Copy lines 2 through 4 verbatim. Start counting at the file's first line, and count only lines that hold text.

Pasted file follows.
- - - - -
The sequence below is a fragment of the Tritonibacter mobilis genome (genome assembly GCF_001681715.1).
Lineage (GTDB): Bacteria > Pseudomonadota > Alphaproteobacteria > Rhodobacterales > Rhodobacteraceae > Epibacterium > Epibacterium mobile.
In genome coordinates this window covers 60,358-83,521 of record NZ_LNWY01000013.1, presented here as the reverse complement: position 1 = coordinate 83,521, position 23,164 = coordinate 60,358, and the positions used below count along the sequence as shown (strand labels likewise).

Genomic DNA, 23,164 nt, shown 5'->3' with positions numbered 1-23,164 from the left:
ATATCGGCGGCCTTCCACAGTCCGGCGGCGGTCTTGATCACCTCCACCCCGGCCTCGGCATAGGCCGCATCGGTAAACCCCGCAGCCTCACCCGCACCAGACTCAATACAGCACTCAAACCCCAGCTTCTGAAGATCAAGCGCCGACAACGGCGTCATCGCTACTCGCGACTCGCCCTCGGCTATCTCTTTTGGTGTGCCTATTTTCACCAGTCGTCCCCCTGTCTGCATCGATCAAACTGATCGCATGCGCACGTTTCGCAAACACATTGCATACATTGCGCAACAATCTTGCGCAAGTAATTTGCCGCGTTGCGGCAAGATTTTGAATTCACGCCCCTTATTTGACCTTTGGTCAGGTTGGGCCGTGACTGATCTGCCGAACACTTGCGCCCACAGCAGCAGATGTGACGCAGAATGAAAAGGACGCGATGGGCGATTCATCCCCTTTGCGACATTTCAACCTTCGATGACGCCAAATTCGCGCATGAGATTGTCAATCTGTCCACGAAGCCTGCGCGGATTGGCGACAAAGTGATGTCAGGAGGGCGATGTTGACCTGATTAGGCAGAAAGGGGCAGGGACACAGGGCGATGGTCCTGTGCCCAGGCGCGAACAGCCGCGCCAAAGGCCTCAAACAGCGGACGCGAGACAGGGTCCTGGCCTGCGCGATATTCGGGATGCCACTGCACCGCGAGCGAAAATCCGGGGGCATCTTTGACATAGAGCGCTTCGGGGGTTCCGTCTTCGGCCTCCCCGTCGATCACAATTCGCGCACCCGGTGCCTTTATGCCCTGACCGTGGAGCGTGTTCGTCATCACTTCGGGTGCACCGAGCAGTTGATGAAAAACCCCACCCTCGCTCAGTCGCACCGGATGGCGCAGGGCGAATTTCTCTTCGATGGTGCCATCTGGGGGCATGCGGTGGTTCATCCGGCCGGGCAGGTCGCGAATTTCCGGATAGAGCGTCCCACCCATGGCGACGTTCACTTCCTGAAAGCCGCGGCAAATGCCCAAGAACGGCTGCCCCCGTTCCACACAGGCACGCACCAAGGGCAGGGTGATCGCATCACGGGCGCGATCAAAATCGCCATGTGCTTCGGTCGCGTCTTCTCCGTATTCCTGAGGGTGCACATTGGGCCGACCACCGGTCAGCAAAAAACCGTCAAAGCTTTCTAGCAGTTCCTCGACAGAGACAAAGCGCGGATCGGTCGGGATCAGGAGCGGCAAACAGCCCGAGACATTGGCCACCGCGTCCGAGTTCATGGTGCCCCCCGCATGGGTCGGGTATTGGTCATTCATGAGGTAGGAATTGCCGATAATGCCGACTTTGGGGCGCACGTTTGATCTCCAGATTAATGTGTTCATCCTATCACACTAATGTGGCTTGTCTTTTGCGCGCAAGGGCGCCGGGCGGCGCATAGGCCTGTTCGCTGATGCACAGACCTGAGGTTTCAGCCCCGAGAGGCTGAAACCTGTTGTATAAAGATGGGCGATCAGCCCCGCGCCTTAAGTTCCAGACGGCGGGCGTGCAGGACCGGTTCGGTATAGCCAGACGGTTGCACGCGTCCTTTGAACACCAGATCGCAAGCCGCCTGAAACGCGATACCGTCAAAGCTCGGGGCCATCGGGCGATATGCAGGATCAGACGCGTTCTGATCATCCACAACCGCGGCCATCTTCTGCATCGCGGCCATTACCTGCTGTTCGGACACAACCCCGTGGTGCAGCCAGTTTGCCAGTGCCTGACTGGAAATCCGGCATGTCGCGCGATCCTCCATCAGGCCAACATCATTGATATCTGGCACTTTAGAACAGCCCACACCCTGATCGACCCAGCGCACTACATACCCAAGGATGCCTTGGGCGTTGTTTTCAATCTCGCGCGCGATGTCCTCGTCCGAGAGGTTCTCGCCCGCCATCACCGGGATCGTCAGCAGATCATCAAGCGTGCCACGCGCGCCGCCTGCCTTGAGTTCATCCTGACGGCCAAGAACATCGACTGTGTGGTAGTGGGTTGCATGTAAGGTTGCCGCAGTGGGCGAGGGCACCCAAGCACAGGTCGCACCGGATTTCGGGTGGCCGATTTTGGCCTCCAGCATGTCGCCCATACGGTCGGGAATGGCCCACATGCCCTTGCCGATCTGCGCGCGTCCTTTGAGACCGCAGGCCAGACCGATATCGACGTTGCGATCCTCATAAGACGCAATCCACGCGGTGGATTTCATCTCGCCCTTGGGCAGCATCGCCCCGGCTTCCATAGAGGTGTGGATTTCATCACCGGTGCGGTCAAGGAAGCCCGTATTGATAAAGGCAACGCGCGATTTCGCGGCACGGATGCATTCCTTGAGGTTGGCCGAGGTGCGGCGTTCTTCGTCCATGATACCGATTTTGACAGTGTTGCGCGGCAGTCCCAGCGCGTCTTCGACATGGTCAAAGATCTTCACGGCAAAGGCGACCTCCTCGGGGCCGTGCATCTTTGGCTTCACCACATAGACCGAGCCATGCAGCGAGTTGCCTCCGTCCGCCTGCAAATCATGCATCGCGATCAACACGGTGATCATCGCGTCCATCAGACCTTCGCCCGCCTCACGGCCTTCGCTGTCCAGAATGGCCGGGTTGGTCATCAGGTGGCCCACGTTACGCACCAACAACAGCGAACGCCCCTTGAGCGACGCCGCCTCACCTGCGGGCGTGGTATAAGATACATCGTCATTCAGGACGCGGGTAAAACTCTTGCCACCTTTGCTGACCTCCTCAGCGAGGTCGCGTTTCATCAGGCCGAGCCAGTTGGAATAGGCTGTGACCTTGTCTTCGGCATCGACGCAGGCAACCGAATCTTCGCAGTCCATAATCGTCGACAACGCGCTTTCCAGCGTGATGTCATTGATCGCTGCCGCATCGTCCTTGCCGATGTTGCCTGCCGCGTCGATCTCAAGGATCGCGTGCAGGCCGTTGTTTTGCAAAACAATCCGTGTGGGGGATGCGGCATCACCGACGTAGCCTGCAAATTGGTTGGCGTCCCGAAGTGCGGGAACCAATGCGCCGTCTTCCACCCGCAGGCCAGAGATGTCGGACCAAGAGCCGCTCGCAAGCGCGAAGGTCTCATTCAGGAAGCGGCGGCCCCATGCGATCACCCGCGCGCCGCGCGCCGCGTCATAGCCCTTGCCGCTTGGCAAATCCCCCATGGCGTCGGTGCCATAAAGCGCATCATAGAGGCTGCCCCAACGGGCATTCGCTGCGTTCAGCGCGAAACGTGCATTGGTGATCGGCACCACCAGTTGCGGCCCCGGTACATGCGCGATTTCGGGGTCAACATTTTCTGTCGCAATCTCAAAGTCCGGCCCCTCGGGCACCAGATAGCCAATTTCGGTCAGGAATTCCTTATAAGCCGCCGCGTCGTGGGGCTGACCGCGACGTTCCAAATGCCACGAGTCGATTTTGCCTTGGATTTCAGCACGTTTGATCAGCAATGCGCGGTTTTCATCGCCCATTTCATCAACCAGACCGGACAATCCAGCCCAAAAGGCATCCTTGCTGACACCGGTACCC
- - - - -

Lineage (GTDB): Bacteria > Pseudomonadota > Alphaproteobacteria > Rhodobacterales > Rhodobacteraceae > Epibacterium > Epibacterium mobile.
In genome coordinates this window covers 60,358-83,521 of record NZ_LNWY01000013.1, presented here as the reverse complement: position 1 = coordinate 83,521, position 23,164 = coordinate 60,358, and the positions used below count along the sequence as shown (strand labels likewise).

Genomic DNA, 23,164 nt, shown 5'->3' with positions numbered 1-23,164 from the left: